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Summer Stories

NPR Unveils ‘Book Your Trip: Because Reading Is About The Journey’ Summer Reading Lists

nprOn the hunt for a good book to take to the beach? NPR assembled a group of writers, librarians, and book critics to create 12 summer reading lists.

The team established a theme called “Book Your Trip: Because Reading Is About The Journey.” Books were categorized depending on how well the stories fit the different modes of transportation: train, plane, car, bike, boat, foot, city transit, horse, balloon, rocketship, time, dragons, drugs, and giant peaches. Bibliophiles can help to add on to these lists by sharing titles on social media with the hashtag #bookyourtrip.

Here’s more from NPR‘s “Morning Edition” introductory story: “Our favorite thing about these lists is the surprising and funny combinations you get when you decide to look at a very specific slice of something. We love that Anna Karenina and The Little Engine That Could are side by side. On the car list, you’ll find Go, Dog. Go! and Fear and Loathing in Las Vegas. And — perhaps for the first time ever — Che Guevara and Beverly Cleary are hanging out together with The Motorcycle Diaries and The Mouse and the Motorcycle.” What do you think?

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Can Grammar Cops Be Good Writers?

 

Novelist Sherman Alexie generated hundreds of tweets, puns, grammar jokes and arguments with the simple Twitter post embedded above: “Grammar cops are rarely good writers. Imagination always disobeys,” he wrote.

Does an obsession for grammar make you a lesser writer? As regular GalleyCat readers know, I still make plenty of grammar errors in my own writing–so I don’t feel like I can make an unbiased judgment.

Below, we’ve rounded up our favorite responses in a single Storify post.

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100 Classic Free Books for Your End of Summer Reading

Web developer Christopher Pound mounted a data mining expedition deep into the free book lists at Project Gutenberg, creating a list of the 100 most popular books by 100 different authors on the site.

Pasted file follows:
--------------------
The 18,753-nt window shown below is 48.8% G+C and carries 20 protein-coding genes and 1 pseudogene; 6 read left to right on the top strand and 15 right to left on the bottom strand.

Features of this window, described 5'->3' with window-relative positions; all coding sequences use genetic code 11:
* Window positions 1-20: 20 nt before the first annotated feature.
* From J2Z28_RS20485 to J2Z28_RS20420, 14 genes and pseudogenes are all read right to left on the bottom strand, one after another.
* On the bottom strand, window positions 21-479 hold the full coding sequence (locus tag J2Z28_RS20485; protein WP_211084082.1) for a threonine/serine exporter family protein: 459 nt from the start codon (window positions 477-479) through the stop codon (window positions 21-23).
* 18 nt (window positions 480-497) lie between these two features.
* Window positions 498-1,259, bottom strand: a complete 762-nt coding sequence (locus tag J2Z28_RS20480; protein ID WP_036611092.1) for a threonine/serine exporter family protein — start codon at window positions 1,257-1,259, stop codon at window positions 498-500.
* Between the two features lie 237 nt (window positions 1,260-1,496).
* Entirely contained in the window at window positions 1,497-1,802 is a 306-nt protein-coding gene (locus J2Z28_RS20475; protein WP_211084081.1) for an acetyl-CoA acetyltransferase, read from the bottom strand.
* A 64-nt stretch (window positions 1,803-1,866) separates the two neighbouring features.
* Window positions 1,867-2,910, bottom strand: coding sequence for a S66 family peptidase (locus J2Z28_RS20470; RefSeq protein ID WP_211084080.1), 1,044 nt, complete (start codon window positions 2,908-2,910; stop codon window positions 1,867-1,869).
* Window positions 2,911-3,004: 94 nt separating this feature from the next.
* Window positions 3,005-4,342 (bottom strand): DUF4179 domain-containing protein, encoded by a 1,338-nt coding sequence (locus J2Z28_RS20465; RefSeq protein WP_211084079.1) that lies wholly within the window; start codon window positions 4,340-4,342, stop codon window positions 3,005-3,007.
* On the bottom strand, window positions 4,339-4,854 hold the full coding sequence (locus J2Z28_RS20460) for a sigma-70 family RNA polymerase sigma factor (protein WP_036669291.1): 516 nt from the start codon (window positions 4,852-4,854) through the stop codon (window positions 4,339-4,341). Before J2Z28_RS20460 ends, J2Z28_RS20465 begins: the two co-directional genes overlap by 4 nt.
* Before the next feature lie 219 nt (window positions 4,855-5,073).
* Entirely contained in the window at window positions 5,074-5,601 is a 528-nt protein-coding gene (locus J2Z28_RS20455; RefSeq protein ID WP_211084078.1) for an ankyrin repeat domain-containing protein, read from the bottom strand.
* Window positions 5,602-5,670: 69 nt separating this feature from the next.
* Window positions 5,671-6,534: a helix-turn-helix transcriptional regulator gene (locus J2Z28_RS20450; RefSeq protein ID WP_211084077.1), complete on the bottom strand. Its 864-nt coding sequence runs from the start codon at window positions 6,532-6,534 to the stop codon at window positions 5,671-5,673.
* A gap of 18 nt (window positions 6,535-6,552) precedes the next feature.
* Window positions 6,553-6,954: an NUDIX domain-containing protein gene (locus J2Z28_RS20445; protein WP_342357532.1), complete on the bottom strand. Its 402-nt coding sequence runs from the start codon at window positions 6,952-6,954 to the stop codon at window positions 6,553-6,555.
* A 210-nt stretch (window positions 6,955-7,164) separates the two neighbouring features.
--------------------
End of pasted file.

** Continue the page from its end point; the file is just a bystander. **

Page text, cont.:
The top books list on Project Gutenberg is usually dominated by popular writers with more than one book, but this list creates a different kind of spread. We’ve linked to the top five books below for your weekend reading pleasure. Follow this link to explore the complete list:

As a follow-up to messing around with Goodreads and Project Gutenberg last week, I wondered what the top 100 list would look like with no duplicate authors, so I generated the list below, removing works by authors who have work higher on the list. What I like about the result is how dense it is with different themes, concerns, styles, etc. It’s an intriguing condensation of Project Gutenberg’s fiction collection and perhaps a better reading list for absorbing common literary reference points among works available in English.

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How Many Books Have You Read From a 1907 High School Reading List?

Renaissance Learning has released its fifth edition of the What Kids Are Reading report. Among the many topics covered in the free report, it compared high school reading across the last century.

Below, we’ve linked to free eBook copies of the most popular books in 1907, 1923 and 1964. The complete report noted “a decline over time in the complexity of required texts for high school students.” Follow this link for an infographic summary of the research. Here’s more from the report:

Although our analysis is restricted to the  period of 1907 to 2012, there is evidence that writing has become less complex over the last several hundred  years. Complexity is impacted in part by average sentence length; books with longer sentences tend to be more  difficult to comprehend than books with shorter sentences … it is worth noting that just because the books students are being assigned to read are less complex than in  prior years, this does not necessarily mean that they cannot read or comprehend books at higher levels, nor can  we assume that assigning more complex texts would necessarily lead to improvements in achievement.

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How One Author Used Public Domain Images To Create a Book Cover

Exploring the public domain Kunstformen der Natur, writer Casey Dexter turned a gorgeous 1904 illustration into part of an eye-catching book cover.